Great News! Spend $125 and get free shipping! 


Eating All Parts of the Plant is Essential

June 24, 2021

By Dr. Tom Cowan

Our "Threefold" blends each contain at least one root, leaf and "fruit

The traditional human diet in most areas of the world consisted of a wide variety of plant foods. I arrived at this conclusion from decades of investigating the dietary habits of the healthiest people who have ever lived.

Typically, indigenous peoples shaped their landscape to include many different perennial plants that could be used as food sources. These foods included pine nuts, acorns, wild greens, mushrooms and roots. They also typically had “garden” beds where they grew the annual plants that we are familiar with. These plants included cereal grains, squash, beans and many others. The final source of plant food was foraged and cultivated herbs, used mainly for seasoning and medicines.

Using the native people in California as an example, the typical indigenous diet included more than 100 different plants eaten throughout the year, the majority of which were foraged wild and perennial plants. Sadly, most Americans have never eaten a wild or perennial vegetable, with the exception of a few common examples, such as rhubarb or asparagus. This phenomenon can only mean that, from a phytonutrient perspective, the typical American diet is woefully inadequate in these valuable disease-fighting nutrients.

Interestingly, the plant, like the human being, has three “spheres” or parts. Just as the human being has a head or nervous system, a rhythmic or chest system, and a metabolic/limb region, the plant is divided into root, leaf/stem and flower/fruit regions. In essence, the plant is an upside-down person, with its sense organs fixed in the soil and its reproductive system reaching to the sky. A healing and complete vegetable diet takes advantage of this correspondence between the plant and human, meaning, each day we eat roots, leaves and fruits. This was the inspiration behind our Threefold blends. Each of these vegetable powders contain roots, leaves and fruits in an easy-to-use form (see photo above).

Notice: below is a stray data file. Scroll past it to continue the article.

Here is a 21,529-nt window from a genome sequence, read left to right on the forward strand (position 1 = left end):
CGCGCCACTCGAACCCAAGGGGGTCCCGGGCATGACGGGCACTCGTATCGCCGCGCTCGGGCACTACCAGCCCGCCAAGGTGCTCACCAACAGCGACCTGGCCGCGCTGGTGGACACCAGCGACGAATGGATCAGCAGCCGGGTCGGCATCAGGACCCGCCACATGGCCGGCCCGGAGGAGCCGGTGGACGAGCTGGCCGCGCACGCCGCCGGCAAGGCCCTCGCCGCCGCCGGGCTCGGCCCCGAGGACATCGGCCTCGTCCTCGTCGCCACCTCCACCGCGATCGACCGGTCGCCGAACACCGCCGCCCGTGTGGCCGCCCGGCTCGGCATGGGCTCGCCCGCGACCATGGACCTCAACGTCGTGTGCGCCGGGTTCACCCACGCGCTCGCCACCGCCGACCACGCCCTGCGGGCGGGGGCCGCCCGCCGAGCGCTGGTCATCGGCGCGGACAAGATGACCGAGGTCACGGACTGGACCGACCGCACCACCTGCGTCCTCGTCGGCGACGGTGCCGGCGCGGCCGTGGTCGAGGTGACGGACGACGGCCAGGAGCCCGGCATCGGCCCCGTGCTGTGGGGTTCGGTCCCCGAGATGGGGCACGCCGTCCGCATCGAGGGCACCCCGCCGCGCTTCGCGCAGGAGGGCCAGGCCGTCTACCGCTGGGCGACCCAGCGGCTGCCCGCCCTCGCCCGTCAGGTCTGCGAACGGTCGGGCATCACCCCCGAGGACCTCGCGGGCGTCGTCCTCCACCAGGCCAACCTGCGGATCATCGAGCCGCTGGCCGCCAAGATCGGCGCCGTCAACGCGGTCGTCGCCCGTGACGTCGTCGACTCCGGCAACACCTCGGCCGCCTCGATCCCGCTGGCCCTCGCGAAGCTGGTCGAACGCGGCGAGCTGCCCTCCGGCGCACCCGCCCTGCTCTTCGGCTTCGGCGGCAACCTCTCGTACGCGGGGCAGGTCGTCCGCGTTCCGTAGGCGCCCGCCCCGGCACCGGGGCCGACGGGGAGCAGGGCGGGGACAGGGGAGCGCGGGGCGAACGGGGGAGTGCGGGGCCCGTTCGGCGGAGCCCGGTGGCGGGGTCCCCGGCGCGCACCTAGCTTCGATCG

Diversity, in the form of wild and perennial plants and using all parts of the plant, is the inspiration behind Dr. Cowan’s Garden. That and finding the absolute best-grown or sustainably foraged examples of those plants and processing them in a gentle way, mimicking the way we prepare foods in our own kitchens, is the essence of what we do. After five years of being open for business, we are committed to these core principles as we attempt to bring to you the best vegetable products possible.


Also in News

Fisherman’s Pie
Fisherman’s Pie

October 19, 2021

Whoever coined the term ‘comfort food’ is a genius. I can’t think of a better way to describe this quick and easy family meal, and I have lost count of the number of times I have cooked it. It’s versatile, requires minimal preparation, which you can do in advance, and above all, it’s wonderfully satisfying and won’t have you reaching for pumpkin spice muffins an hour after dinner.


Read More

Healing Beverage: Hibiscus H20
Healing Beverage: Hibiscus H20

October 05, 2021

When was the last time you came across a hibiscus flower? Was it sitting at the bottom of your wine glass, drenched in syrup and surrounded by a sea of bubbles? This recipe is much healthier than any hibiscus cocktail one might typically enjoy during ‘happy hour’.

Read More

How to Home-Dry Tomatoes and a Farmer’s Frittata Recipe
How to Home-Dry Tomatoes and a Farmer’s Frittata Recipe

September 28, 2021

 Last year around this time I was fiendishly canning our tomatoes, yet I wanted other options for preservation. Since I’m a sun-dried tomato junkie, I thought I would give it a shot. I knew that actually sun-drying them wasn’t an option, so I did my research and decided to dehydrate. It worked out deliciously splendid and so simple. It’s been almost a year and I still am enjoying my home-dried tomatoes.

Read More

Net Orders Checkout

Item Price Qty Total
Subtotal $ 0.00

Shipping Address

Shipping Methods